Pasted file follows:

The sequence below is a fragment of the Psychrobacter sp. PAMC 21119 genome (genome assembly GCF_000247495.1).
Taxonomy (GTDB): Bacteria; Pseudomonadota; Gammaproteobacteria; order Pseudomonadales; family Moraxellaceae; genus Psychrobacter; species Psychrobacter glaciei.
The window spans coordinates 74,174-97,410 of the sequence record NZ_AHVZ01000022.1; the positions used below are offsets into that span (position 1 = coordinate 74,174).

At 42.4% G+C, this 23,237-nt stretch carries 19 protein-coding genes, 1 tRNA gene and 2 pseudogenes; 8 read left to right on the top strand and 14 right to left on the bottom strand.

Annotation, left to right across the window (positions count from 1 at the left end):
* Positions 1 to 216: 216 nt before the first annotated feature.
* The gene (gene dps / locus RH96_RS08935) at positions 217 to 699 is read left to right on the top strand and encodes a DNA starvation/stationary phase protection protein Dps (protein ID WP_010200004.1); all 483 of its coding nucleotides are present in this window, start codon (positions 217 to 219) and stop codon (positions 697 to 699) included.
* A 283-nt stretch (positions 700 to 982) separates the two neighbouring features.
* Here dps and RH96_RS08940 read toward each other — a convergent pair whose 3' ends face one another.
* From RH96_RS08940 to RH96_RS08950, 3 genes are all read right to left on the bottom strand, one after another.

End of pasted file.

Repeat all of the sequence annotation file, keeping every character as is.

The sequence below is a fragment of the Psychrobacter sp. PAMC 21119 genome (genome assembly GCF_000247495.1).
Taxonomy (GTDB): Bacteria; Pseudomonadota; Gammaproteobacteria; order Pseudomonadales; family Moraxellaceae; genus Psychrobacter; species Psychrobacter glaciei.
The window spans coordinates 74,174-97,410 of the sequence record NZ_AHVZ01000022.1; the positions used below are offsets into that span (position 1 = coordinate 74,174).

At 42.4% G+C, this 23,237-nt stretch carries 19 protein-coding genes, 1 tRNA gene and 2 pseudogenes; 8 read left to right on the top strand and 14 right to left on the bottom strand.

Annotation, left to right across the window (positions count from 1 at the left end):
* Positions 1 to 216: 216 nt before the first annotated feature.
* The gene (gene dps / locus RH96_RS08935) at positions 217 to 699 is read left to right on the top strand and encodes a DNA starvation/stationary phase protection protein Dps (protein ID WP_010200004.1); all 483 of its coding nucleotides are present in this window, start codon (positions 217 to 219) and stop codon (positions 697 to 699) included.
* A 283-nt stretch (positions 700 to 982) separates the two neighbouring features.
* Here dps and RH96_RS08940 read toward each other — a convergent pair whose 3' ends face one another.
* From RH96_RS08940 to RH96_RS08950, 3 genes are all read right to left on the bottom strand, one after another.